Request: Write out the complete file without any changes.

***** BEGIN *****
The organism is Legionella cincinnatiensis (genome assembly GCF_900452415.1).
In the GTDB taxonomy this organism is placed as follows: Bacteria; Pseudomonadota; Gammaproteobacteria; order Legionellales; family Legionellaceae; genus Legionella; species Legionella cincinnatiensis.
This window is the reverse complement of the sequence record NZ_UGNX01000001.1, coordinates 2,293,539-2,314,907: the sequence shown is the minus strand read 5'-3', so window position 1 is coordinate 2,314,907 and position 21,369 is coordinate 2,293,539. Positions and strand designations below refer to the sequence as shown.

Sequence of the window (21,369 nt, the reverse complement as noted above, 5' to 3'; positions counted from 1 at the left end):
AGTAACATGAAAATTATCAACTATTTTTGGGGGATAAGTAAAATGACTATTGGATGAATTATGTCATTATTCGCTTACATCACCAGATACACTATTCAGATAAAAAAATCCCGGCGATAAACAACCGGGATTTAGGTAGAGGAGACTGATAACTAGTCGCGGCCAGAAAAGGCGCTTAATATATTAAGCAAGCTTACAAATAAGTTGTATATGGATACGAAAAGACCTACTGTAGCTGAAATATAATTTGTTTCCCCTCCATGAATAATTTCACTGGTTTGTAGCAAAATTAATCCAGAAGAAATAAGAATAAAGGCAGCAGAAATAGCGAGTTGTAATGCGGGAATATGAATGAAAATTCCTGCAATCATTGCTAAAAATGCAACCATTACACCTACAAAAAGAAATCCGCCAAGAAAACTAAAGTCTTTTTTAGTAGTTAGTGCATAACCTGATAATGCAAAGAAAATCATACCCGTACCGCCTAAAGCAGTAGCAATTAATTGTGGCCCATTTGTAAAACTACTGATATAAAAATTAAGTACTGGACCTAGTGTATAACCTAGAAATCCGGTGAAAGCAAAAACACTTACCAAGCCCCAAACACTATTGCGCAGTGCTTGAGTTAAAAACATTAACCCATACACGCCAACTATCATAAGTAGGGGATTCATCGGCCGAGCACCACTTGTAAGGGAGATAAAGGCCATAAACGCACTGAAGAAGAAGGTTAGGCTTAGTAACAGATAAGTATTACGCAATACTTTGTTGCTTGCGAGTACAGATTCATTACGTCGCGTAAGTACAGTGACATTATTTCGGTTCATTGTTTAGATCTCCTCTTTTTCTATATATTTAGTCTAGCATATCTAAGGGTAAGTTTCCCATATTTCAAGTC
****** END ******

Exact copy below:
The organism is Legionella cincinnatiensis (genome assembly GCF_900452415.1).
In the GTDB taxonomy this organism is placed as follows: Bacteria; Pseudomonadota; Gammaproteobacteria; order Legionellales; family Legionellaceae; genus Legionella; species Legionella cincinnatiensis.
This window is the reverse complement of the sequence record NZ_UGNX01000001.1, coordinates 2,293,539-2,314,907: the sequence shown is the minus strand read 5'-3', so window position 1 is coordinate 2,314,907 and position 21,369 is coordinate 2,293,539. Positions and strand designations below refer to the sequence as shown.

Sequence of the window (21,369 nt, the reverse complement as noted above, 5' to 3'; positions counted from 1 at the left end):
AGTAACATGAAAATTATCAACTATTTTTGGGGGATAAGTAAAATGACTATTGGATGAATTATGTCATTATTCGCTTACATCACCAGATACACTATTCAGATAAAAAAATCCCGGCGATAAACAACCGGGATTTAGGTAGAGGAGACTGATAACTAGTCGCGGCCAGAAAAGGCGCTTAATATATTAAGCAAGCTTACAAATAAGTTGTATATGGATACGAAAAGACCTACTGTAGCTGAAATATAATTTGTTTCCCCTCCATGAATAATTTCACTGGTTTGTAGCAAAATTAATCCAGAAGAAATAAGAATAAAGGCAGCAGAAATAGCGAGTTGTAATGCGGGAATATGAATGAAAATTCCTGCAATCATTGCTAAAAATGCAACCATTACACCTACAAAAAGAAATCCGCCAAGAAAACTAAAGTCTTTTTTAGTAGTTAGTGCATAACCTGATAATGCAAAGAAAATCATACCCGTACCGCCTAAAGCAGTAGCAATTAATTGTGGCCCATTTGTAAAACTACTGATATAAAAATTAAGTACTGGACCTAGTGTATAACCTAGAAATCCGGTGAAAGCAAAAACACTTACCAAGCCCCAAACACTATTGCGCAGTGCTTGAGTTAAAAACATTAACCCATACACGCCAACTATCATAAGTAGGGGATTCATCGGCCGAGCACCACTTGTAAGGGAGATAAAGGCCATAAACGCACTGAAGAAGAAGGTTAGGCTTAGTAACAGATAAGTATTACGCAATACTTTGTTGCTTGCGAGTACAGATTCATTACGTCGCGTAAGTACAGTGACATTATTTCGGTTCATTGTTTAGATCTCCTCTTTTTCTATATATTTAGTCTAGCATATCTAAGGGTAAGTTTCCCATATTTCAAGTC